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Testing Foods
Administration Procedures
4th Grade Performance Task
New York State Alternative Assessment in Science Project (NYSED)
1996 Administration


Students determine the relative amounts of oils in food. They then apply their understanding to an additional situation. The task assesses students' abilities to make simple observations, make generalized inferences from their observations, and apply their understanding to an additional situation.

This task is designed to take students approximately 8-10 minutes to complete.

Overall Task Content Area:

Physical Science

Specific Knowledge Areas:

Performance Expectations:

  • conducting investigations
  • gathering, organizing, and representing data
  • formulating conclusions from investigational data
  • applying scientific principles to develop explanations and solve new problems

National Science Education Standards:

4 B PS 1: Properties of matter: Grades K-4
1.1 Objects have many observable properties, including size, weight, shape, color, temperature, and the ability to react with other substances. Those properties can be measured using tools, such as rulers, balances and thermometers.

4 A SI 1: Abilities necessary to do scientific inquiry: Grades K-4
1.4 Use data to construct a reasonable explanation. This aspect of the standard emphasizes the students' thinking as they use data to formulate explanations. Even at the earliest grade levels, students should learn what constitutes evidence and judge the merits or strength of the data and information that will be used to make explanations. After students propose an explanation, they will appeal to the knowledge and evidence they obtained to support their explanations. Students should check their explanations against scientific knowledge, experiences, and observations of others.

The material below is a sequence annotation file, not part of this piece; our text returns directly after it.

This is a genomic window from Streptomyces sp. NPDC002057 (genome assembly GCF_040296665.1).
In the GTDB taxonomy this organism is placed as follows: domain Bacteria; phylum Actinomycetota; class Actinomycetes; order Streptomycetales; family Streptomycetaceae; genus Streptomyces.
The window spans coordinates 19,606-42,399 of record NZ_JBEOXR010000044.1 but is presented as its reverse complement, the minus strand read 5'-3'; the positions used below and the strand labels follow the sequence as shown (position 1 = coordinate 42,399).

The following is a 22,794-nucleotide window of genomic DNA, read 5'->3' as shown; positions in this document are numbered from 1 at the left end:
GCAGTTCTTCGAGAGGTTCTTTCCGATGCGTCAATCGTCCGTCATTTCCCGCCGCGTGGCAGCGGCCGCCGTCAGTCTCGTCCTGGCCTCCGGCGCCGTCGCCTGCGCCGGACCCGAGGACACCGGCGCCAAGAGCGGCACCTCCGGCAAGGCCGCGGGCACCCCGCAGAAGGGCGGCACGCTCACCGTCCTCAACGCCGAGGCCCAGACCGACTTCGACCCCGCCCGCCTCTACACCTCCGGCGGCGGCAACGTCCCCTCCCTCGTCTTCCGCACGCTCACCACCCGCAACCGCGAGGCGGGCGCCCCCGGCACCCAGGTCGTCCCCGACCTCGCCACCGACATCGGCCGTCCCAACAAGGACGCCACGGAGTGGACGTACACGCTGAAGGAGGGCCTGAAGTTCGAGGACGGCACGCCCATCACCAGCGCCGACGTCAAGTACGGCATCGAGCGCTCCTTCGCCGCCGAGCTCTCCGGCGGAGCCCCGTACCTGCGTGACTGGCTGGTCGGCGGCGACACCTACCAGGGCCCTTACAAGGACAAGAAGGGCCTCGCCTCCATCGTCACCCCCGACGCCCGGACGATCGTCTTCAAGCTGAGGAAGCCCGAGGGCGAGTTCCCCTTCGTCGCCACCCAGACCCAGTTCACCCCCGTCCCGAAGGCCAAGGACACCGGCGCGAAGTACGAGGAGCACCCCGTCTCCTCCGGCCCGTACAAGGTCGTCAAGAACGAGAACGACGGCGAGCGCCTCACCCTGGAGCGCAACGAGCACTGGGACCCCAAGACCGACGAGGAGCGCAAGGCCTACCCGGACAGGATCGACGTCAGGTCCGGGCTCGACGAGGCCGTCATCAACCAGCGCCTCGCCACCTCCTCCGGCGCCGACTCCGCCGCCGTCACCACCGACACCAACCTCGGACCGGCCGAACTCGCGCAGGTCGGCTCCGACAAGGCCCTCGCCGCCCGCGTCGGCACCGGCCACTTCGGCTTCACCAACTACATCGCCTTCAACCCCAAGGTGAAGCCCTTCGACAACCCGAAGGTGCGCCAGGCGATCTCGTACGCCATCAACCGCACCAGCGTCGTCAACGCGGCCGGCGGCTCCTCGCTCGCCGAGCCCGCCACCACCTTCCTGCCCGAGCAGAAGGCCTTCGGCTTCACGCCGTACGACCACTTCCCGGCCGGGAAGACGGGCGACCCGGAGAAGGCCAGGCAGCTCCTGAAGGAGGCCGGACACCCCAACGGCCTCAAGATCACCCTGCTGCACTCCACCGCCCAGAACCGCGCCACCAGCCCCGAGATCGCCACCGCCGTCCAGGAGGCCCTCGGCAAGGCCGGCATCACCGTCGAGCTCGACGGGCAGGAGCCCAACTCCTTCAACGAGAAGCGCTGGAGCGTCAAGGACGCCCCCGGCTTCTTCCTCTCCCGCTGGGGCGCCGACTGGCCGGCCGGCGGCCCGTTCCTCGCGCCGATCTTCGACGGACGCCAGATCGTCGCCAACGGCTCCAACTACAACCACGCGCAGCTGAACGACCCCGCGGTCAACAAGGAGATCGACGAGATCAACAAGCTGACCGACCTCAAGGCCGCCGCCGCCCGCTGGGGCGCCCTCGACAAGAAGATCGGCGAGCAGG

(Use the "hot" link on the PALS home page to check the full text of related National Science Education Standards, if desired.)

National Council of Teachers of Mathematics:

AL4: Analyze change in various contexts:
Grades pre K-5 a. describe qualitative change, such as a student's growing taller

RP4: Select and use various types of reasoning and methods of proof:
Grades pre K-5

General Instructions to the Teacher:

This task is designed to take students approximately 8-10 minutes to complete.

Students will be working individually during this exercise.

Students should be ready to work as soon as the period begins. The materials should be set out at each lab station, if possible. A central supply area, if needed, should be easily accessible. All supplies should be clearly labeled.

Materials for Testing Foods:

The teacher needs:

  • brown paper grocery bags
At this station students should have:
  • 6 brown paper squares (5 cm x 5 cm)
  • 4 food samples (see preparation section)
  • Dropper bottle with vegetable oil
  • Dropper bottle with water
  • Bag samples A and B
  • Waste container (cup or small pail)
  • Paper towels
  • Test sheet

Advance Preparation:

  • Use food samples which can be picked up easily with fingers.
  • It is also important that the food samples leave distinctive marks on the brown paper. Some good examples are listed below:
    • cheese
    • snack crackers
    • pepperoni/salami
    • peanuts
    • apple slices
    • peeled carrots
    • cucumber slices
  • Two of the food samples should contain oil.
  • Try your samples out on the brown paper bag the student will be using to be sure that the students will get the desired results.
  • Brown paper squares can be cut from a paper grocery bag. The bag should not have any type of special coating to resist wetness.
  • The type of paper bag squares used in the experiment may affect the students' results. Be sure to test the oil and water on the bag before the students do their testing.
  • Sample bag A- a plastic sandwich bag. The plastic sandwich bag should not have a zip lock top. This could lead the students to an inaccuracte assumption based on the premise of the experiment.
  • Sample bag B- a paper lunch bag.


  • Advise the students not to eat the test sample used in the experiment.
  • Be careful.
  • Teachers and students should always exercise appropriate safety precautions and utilize appropriate laboratory safety procedures and equipment when working on science performance tasks.


  • Task does not easily lend itself to including mathematical criteria in the rubric.

Advanced Preparation Set Up:

Prepare food testing samples.

Cut paper bag squares.

Prepare water and oil bottles.

Label dropper bottles.

Test samples on paper.

Label bags.


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